Tears in the peripheral vascular zone of 71 menisci in 68 knees were repaired by us from 1978 to 1986. The meniscus repair was done by open arthrotomy in 26 cases and by arthroscopic techniques in 45 cases. We have assessed the relative efficacies of open and arthroscopic repair techniques. The results were compared in knees with and without anterior cruciate laxity. The indications for meniscal repair included unstable peripheral detachments and longitudinal tears of the outer third of the meniscus. Open repair was performed by a posteromedial arthrotomy incision. Arthroscopic repair was done using the double-lumen guide system with a limited posterior incision for retrieval of needles. We have found that the arthroscopic technique is easier to perform than the open repair because some tears are too far inside the rim to lend themselves to open suture. The average follow-up is 4 years, 2 months, with a range of 2-10 years. There have been no neurologic or vascular injuries from either technique. Twenty-five patients have had a repeat arthroscopy. The overall failure rate was 9.8%. The difference between the failure rate of 11% in the open-repair group and 8.8% in the arthroscopic repair group was not statistically significant. The failure rate in anterior cruciate-stable knees was 8% versus a 13% failure in cruciate-deficient knees. We conclude that both open and arthroscopic meniscus repair techniques are safe and effective with few complications in both stable and unstable knees. Anterior cruciate ligament stability is ideal, but it is not mandatory for a successful result.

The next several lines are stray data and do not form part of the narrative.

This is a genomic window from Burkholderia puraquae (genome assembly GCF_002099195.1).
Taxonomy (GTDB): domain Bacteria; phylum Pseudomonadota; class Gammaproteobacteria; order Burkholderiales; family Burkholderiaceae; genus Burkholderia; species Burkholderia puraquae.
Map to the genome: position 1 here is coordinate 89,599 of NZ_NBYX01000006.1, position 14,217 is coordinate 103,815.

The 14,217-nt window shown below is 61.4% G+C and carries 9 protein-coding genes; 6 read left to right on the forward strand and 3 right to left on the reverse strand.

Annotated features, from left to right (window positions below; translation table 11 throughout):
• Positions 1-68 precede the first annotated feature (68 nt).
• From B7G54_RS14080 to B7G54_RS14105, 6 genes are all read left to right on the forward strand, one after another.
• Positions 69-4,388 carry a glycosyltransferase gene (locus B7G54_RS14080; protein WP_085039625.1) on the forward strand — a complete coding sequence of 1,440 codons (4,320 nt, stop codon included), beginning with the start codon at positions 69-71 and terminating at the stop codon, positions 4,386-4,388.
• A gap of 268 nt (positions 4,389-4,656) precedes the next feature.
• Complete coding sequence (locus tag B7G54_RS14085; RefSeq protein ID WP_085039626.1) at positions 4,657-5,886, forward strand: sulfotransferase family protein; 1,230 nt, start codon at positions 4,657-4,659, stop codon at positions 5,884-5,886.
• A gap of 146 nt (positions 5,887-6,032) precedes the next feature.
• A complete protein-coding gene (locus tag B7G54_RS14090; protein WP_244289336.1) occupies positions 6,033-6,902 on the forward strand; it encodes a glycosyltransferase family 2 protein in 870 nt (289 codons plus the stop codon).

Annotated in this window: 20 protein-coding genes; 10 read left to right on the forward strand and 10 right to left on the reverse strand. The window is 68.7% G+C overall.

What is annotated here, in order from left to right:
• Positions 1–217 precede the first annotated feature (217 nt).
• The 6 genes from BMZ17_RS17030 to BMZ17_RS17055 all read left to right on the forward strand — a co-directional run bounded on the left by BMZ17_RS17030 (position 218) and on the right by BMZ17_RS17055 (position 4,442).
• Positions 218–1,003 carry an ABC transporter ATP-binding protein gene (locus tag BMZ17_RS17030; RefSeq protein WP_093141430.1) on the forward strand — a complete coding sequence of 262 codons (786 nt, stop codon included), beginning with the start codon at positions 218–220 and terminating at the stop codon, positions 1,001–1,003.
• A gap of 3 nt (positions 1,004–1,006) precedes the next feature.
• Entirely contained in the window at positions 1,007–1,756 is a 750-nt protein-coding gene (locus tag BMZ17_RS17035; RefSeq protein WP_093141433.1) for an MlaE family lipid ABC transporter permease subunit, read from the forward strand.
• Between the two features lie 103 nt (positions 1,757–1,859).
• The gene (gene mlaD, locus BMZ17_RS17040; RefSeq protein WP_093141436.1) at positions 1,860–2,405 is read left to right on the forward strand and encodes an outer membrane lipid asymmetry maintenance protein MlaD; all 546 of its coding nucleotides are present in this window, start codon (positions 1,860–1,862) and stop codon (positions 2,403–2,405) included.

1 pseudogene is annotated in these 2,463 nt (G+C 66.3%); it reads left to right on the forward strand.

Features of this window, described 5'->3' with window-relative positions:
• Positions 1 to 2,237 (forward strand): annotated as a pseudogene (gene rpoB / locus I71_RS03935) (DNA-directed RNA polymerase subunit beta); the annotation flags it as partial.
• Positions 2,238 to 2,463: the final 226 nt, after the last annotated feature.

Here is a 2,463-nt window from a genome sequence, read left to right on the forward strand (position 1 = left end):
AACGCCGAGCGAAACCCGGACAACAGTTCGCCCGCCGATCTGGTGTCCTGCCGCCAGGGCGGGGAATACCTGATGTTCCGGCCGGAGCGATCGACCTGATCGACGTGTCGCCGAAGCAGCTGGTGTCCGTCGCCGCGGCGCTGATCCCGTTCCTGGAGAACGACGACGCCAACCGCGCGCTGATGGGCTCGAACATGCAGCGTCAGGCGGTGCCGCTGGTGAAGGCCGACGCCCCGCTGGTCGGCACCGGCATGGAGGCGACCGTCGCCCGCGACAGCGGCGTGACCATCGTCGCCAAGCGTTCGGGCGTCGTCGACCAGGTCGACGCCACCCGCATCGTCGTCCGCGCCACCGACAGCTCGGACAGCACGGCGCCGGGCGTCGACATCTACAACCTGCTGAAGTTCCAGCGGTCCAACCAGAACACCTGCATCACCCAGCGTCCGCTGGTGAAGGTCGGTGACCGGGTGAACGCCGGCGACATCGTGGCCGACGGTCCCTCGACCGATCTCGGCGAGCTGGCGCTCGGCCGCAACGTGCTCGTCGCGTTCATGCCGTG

|Number of pages
|Arthroscopy: The Journal of Arthroscopic and Related Surgery
|Published - 1991
All Science Journal Classification (ASJC) codes
- Orthopedics and Sports Medicine